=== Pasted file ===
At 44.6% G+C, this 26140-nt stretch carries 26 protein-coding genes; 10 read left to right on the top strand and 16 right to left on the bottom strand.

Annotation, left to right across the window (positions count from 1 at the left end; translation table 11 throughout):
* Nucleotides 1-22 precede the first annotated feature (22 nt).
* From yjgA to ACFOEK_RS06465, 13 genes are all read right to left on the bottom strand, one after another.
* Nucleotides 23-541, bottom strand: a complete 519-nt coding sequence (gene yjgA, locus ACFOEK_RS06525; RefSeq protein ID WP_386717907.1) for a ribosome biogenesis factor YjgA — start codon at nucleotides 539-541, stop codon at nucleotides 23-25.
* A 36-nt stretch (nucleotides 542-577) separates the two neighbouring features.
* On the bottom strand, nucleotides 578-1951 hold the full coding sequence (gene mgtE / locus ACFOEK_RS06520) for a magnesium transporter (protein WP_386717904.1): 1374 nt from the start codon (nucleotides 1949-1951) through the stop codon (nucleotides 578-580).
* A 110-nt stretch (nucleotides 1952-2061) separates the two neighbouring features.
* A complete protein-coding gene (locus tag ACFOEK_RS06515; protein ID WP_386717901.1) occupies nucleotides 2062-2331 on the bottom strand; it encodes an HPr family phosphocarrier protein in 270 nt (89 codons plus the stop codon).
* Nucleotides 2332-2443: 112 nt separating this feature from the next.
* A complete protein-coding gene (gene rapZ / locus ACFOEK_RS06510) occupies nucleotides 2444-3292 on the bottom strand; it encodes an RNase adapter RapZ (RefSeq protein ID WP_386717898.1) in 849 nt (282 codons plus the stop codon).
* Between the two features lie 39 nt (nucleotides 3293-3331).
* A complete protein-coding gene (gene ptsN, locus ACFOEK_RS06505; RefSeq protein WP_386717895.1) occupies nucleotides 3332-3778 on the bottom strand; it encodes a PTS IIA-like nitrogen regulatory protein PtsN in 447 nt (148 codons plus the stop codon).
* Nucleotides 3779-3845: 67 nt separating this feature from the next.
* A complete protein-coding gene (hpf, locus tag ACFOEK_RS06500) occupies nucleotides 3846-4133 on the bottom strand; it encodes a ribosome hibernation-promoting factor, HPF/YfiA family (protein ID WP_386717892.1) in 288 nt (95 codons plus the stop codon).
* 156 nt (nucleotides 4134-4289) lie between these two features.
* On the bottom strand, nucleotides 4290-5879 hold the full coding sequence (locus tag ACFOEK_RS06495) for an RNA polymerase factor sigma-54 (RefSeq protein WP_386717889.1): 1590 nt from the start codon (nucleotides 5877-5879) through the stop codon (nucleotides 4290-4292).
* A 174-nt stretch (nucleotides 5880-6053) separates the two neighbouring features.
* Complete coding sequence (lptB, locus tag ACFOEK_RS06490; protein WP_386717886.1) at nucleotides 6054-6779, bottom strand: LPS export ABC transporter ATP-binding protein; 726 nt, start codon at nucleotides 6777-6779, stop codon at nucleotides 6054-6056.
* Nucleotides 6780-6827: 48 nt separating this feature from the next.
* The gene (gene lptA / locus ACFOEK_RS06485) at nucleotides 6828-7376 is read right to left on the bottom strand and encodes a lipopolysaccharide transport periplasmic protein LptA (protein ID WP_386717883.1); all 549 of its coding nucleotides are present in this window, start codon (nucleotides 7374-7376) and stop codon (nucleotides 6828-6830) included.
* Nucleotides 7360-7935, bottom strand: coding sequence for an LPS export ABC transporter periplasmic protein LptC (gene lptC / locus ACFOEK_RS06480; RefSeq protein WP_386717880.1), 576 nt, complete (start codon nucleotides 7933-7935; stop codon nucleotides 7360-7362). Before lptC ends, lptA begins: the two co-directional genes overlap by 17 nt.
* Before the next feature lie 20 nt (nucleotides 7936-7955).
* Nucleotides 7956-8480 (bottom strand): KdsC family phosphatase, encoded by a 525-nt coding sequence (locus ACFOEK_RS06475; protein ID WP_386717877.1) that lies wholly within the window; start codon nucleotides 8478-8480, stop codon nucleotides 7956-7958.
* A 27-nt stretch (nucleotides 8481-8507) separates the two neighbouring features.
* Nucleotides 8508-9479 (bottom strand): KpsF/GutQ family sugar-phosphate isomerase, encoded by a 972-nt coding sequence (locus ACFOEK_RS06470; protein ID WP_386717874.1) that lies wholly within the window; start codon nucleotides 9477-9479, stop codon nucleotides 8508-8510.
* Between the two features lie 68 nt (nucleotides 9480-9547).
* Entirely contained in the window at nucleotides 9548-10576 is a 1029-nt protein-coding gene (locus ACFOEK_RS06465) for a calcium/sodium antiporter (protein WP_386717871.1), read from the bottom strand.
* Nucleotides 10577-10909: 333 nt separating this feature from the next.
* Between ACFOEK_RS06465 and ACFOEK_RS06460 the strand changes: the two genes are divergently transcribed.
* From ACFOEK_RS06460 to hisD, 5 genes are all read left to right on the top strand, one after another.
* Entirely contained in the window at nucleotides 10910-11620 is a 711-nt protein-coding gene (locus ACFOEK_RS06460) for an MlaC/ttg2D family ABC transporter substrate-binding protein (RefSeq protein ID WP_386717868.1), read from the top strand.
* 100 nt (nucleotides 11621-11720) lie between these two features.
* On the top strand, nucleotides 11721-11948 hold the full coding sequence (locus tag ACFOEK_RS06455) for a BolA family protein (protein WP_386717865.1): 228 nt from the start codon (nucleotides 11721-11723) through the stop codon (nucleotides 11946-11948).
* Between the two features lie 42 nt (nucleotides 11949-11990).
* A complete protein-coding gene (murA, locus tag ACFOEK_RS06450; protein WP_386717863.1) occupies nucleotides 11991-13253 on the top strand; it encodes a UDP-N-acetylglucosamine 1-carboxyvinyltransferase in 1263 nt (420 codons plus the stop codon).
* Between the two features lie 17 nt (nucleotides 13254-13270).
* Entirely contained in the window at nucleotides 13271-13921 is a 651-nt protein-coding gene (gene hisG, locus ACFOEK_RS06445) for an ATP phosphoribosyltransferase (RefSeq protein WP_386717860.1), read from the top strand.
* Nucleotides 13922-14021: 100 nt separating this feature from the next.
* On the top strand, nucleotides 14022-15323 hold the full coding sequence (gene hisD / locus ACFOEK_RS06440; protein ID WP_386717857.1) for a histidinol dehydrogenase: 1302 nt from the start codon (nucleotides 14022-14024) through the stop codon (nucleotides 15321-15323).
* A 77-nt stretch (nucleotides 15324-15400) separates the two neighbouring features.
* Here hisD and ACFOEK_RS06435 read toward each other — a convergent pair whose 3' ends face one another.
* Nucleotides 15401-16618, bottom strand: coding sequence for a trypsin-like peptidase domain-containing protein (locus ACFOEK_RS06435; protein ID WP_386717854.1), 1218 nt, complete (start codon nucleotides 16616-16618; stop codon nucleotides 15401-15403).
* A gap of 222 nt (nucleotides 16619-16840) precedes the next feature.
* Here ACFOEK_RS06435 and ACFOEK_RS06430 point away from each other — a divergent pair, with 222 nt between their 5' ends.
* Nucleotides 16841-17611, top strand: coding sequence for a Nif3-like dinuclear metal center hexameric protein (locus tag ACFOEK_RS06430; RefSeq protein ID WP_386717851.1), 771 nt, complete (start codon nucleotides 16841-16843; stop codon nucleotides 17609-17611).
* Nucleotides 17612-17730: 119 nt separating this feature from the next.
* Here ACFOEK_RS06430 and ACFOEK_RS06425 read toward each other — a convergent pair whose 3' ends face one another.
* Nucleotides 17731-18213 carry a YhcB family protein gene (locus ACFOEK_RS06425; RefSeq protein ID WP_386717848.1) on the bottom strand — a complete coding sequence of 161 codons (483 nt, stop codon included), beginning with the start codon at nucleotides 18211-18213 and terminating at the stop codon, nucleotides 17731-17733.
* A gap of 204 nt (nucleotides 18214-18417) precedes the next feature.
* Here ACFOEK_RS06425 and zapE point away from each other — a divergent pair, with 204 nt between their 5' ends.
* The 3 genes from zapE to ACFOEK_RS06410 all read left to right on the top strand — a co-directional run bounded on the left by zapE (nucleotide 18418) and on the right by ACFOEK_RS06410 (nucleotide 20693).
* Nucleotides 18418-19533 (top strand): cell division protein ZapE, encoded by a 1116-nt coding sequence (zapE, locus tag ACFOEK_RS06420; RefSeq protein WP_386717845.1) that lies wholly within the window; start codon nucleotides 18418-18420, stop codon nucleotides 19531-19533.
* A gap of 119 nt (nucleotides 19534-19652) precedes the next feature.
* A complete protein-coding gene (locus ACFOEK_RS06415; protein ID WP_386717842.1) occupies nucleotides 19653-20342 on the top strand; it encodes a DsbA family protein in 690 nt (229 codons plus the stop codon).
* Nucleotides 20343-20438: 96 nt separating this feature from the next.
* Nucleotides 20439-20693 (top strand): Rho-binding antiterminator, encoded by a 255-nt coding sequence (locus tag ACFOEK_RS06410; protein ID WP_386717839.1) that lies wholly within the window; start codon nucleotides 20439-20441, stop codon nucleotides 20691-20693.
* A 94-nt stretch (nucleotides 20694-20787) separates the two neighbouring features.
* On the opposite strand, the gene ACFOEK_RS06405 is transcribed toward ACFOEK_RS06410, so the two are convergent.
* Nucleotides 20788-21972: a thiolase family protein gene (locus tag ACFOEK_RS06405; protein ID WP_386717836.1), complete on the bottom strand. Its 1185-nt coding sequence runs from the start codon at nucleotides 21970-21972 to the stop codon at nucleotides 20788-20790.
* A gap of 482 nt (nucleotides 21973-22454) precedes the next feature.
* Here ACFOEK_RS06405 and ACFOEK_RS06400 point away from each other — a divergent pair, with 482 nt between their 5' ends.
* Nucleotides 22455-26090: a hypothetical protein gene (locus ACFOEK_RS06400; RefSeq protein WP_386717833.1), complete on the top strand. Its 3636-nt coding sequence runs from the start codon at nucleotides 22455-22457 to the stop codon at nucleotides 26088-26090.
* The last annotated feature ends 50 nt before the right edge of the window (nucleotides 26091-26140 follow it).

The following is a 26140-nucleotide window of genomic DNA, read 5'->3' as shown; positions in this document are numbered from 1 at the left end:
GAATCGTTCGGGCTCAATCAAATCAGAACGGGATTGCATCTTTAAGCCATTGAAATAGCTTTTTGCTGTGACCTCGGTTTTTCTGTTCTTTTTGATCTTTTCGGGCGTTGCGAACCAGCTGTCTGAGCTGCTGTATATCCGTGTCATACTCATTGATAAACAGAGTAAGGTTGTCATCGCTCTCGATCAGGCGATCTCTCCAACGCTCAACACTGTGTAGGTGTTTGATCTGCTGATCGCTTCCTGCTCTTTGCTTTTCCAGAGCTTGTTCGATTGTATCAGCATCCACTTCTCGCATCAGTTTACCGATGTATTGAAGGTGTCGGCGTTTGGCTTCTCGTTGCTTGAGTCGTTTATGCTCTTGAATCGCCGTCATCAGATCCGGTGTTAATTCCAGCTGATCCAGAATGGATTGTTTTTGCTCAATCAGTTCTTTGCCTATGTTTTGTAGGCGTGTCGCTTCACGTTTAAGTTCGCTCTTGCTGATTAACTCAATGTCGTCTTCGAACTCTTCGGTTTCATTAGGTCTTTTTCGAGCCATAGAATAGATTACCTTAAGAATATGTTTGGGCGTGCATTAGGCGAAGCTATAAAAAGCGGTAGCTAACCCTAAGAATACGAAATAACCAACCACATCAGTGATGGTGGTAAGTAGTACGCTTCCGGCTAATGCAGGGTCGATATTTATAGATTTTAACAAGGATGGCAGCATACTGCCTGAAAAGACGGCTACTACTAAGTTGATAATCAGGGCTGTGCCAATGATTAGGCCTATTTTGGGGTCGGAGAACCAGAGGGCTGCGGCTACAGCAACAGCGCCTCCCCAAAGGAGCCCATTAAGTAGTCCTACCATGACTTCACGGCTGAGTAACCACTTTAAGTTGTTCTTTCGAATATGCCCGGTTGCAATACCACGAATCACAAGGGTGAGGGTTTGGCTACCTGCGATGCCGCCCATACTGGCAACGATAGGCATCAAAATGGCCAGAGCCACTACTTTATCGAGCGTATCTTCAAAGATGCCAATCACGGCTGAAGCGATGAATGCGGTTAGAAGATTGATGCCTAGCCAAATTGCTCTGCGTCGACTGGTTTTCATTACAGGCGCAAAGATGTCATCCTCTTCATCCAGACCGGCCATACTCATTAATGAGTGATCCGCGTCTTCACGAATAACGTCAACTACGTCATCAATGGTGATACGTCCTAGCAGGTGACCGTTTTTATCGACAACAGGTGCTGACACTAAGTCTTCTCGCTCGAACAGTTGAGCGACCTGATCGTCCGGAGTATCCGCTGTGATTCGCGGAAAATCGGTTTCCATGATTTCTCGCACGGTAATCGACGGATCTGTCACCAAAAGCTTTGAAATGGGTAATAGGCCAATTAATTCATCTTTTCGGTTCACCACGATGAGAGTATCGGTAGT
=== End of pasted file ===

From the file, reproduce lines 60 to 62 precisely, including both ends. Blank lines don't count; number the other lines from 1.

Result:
* Nucleotides 20788-21972: a thiolase family protein gene (locus tag ACFOEK_RS06405; protein ID WP_386717836.1), complete on the bottom strand. Its 1185-nt coding sequence runs from the start codon at nucleotides 21970-21972 to the stop codon at nucleotides 20788-20790.
* A gap of 482 nt (nucleotides 21973-22454) precedes the next feature.
* Here ACFOEK_RS06405 and ACFOEK_RS06400 point away from each other — a divergent pair, with 482 nt between their 5' ends.